We all warm into an appreciative laugh, and clap our hands for the stirring performance. Olsen, no longer objecting, sits back in the chair in the outdoor café, and asks her if she believes in hope. Emily seems to approve, and lets go of her much-abused napkin.

Rachel takes the stage again lightly. She begins to smile that inward-looking, warming glance that only she can perform. “I hope.” She tilts the final liquid from her glass into her clever mouth. “I hope,” she says, swallowing. “That there are still jobs for us…” and now she is laughing, and so are we, “when we finish university!”

We all stand and stretch in the evening air, before our walk to our respective housing, and she seems to be getting away. I catch up to her and ask her if she enjoyed the evening. She says yes, and thanks me for arranging it. She says that she’ll see me in class. I watch her walk away.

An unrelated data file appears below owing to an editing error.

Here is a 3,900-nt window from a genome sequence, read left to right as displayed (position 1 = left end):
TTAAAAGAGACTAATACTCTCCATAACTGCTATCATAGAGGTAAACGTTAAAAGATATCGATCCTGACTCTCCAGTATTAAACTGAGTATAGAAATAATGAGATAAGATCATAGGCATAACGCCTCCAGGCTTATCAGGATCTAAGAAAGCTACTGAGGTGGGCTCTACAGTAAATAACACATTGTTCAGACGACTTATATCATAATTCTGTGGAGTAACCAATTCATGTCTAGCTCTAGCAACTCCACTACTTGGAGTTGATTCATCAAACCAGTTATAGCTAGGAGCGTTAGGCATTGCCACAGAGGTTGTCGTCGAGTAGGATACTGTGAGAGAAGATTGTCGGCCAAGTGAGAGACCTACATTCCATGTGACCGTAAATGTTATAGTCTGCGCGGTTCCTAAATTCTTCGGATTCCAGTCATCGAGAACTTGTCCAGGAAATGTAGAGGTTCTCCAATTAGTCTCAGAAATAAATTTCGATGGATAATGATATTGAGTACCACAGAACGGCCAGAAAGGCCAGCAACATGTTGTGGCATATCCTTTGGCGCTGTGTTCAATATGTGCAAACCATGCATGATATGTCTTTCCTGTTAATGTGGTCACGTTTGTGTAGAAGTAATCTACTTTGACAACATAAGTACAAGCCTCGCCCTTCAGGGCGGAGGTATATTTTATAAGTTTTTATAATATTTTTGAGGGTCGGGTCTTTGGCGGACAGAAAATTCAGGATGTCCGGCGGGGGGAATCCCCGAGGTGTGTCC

I do marvel at her in these moods.

–          –          –

This is Story 15 in 15×15. A story written and edited in one to two hours with no major revisions.

Liam Scheff is author of Official Stories, The Geneticals, and co-author of Summer of ’74, and its teaser comic – all available on Amazon and/or Kindle.

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About Liam Scheff

"Author, Artist, Film, Permaculture." Liam Scheff is a writer, artist and stand-up lecturer on issues that people usually don't make comic books about. (Visit liamscheff.com). Liam's highly-praised book "Official Stories" reveals the complex details behind the myths of our times.